There were several “ah-hah” moments during the seminar. Participants learned from an immigration time line displayed on the walls around the room that economic interests and race were driving factors in setting immigration policy throughout U.S. history. When labor was needed to build the transcontinental railroad, to fill the factories of the early 20th century or to work the fields during a labor shortage of World War II, people from China, Ireland, Mexico and other places where encouraged to come. However, once the job was done, the economy declined or the war was over, if the immigrant laborers weren’t white, time and again their ability to immigrate was restricted (the Chinese Exclusion Act of 1882) or they were simply deported en masse (Operation Wetback in 1954). Participants discovered this pattern repeatedly in the time line, which led to a conversation about the role that race and the economy play in the current immigration debate.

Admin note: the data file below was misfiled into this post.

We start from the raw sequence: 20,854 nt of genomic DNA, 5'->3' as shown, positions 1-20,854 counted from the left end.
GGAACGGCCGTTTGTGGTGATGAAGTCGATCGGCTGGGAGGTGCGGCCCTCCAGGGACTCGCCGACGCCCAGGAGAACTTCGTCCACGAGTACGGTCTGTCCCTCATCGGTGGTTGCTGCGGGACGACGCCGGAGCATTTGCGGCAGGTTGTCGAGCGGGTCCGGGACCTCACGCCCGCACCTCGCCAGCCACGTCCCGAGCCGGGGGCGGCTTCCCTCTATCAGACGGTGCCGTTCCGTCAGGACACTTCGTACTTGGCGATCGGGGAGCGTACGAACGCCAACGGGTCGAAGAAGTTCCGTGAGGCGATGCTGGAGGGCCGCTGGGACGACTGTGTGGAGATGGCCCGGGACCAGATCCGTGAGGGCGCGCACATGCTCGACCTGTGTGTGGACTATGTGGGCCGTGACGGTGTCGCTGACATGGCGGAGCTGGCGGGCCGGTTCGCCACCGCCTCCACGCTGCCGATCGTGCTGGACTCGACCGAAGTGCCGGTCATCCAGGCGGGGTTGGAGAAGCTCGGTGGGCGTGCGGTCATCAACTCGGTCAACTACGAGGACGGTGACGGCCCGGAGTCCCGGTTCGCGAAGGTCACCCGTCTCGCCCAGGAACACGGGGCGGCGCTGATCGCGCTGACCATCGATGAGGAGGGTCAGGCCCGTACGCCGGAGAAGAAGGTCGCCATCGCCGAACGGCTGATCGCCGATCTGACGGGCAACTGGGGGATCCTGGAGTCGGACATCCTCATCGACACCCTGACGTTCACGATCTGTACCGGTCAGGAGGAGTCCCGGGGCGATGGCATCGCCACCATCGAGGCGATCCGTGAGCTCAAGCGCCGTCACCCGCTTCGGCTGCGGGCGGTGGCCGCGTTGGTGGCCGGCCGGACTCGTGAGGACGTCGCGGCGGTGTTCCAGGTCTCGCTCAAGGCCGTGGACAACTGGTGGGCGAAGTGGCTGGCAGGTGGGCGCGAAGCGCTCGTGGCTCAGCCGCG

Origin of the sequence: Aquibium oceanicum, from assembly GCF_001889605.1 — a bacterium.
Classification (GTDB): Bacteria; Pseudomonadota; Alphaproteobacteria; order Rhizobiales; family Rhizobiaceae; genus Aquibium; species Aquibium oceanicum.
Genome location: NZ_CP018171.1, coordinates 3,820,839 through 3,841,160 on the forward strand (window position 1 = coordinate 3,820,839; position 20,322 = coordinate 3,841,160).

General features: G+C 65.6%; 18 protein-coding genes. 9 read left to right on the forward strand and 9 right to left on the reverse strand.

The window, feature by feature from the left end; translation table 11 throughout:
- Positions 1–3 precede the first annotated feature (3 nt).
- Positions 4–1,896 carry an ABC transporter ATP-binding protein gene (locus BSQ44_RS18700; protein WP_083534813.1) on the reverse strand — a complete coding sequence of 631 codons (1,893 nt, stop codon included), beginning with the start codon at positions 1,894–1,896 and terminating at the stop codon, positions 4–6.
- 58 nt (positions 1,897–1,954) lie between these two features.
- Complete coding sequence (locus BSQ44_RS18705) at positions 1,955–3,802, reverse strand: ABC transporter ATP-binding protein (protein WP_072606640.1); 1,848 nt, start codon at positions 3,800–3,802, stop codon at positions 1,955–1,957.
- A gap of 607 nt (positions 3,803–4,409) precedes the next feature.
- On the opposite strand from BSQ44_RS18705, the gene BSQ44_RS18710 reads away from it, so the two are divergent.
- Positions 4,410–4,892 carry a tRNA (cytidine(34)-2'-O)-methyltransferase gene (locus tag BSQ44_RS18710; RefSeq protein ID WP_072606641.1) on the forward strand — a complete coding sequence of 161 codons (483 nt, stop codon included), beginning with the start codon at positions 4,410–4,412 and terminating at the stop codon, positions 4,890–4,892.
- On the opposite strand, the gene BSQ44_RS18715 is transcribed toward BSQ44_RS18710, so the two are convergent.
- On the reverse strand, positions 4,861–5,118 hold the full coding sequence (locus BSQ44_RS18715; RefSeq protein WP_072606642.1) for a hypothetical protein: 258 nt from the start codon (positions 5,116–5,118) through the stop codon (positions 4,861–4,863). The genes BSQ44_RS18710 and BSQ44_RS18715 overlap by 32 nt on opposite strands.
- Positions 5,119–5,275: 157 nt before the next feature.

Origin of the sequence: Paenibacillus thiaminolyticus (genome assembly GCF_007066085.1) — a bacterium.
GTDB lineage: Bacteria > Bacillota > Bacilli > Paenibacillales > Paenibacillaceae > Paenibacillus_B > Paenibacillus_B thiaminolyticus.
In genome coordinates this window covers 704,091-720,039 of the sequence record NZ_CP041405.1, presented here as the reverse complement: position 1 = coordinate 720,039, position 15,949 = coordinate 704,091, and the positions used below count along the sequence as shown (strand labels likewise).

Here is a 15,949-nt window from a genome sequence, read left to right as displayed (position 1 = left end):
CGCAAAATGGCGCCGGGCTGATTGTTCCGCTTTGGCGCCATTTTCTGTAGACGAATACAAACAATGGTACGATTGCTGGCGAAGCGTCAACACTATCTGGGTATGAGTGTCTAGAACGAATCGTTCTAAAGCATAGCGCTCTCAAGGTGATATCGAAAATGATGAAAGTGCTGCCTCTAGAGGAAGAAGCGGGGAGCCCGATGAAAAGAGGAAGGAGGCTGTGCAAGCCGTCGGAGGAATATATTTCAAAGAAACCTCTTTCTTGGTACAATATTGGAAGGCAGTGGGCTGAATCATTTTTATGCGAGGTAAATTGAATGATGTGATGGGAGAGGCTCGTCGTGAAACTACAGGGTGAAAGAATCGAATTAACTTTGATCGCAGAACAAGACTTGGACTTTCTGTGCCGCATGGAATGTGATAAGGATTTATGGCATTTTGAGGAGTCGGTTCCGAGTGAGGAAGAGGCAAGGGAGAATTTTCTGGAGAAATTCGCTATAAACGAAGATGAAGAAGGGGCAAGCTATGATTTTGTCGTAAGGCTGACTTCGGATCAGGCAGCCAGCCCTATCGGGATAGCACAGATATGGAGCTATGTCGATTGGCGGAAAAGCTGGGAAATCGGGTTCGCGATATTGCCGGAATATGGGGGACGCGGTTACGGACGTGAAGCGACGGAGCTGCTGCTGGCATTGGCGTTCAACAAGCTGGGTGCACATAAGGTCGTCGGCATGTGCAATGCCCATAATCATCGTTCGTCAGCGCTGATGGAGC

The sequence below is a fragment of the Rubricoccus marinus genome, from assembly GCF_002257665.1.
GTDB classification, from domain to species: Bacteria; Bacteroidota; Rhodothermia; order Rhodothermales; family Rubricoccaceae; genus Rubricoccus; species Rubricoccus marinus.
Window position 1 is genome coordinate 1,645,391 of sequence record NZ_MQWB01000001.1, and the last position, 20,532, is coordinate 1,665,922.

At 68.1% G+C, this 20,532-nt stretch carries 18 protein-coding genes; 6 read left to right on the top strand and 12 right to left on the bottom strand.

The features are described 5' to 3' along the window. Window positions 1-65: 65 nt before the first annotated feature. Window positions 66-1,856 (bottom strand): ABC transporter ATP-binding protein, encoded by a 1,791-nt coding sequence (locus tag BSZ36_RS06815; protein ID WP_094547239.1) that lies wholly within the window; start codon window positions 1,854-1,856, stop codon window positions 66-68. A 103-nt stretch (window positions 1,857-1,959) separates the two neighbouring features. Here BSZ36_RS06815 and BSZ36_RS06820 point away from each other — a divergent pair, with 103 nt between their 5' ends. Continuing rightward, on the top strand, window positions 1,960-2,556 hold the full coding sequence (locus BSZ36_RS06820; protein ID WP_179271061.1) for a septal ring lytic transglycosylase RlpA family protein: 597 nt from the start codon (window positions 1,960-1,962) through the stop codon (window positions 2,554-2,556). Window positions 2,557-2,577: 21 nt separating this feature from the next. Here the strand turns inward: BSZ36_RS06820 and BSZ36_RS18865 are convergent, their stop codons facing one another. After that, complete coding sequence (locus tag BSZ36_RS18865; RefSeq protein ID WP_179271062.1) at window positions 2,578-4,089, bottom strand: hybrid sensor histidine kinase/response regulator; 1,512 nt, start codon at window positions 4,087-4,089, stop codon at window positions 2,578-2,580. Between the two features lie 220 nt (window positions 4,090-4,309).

Participants also came to the realization that for the overwhelming majority of undocumented immigrants in this country, under current immigration policy there is no channel of immigration or path to citizenship available. This was true for the DREAM student and his family and was evident from stories we heard from several other speakers who encounter immigrants in their work and communities.

A final important moment came during the closing conversation as the participants grappled with how to respond. There was a realization among those gathered that the solutions that politicians offer as “comprehensive immigration reform” never address the root causes of migration such as free trade policy, International Monetary Fund and World Bank structural adjustment policies and massive agricultural subsidies in wealthy countries. Participants pointed out that if true change is to come about, a shift in the conversation needs to happen to include the basic question of why people are migrating.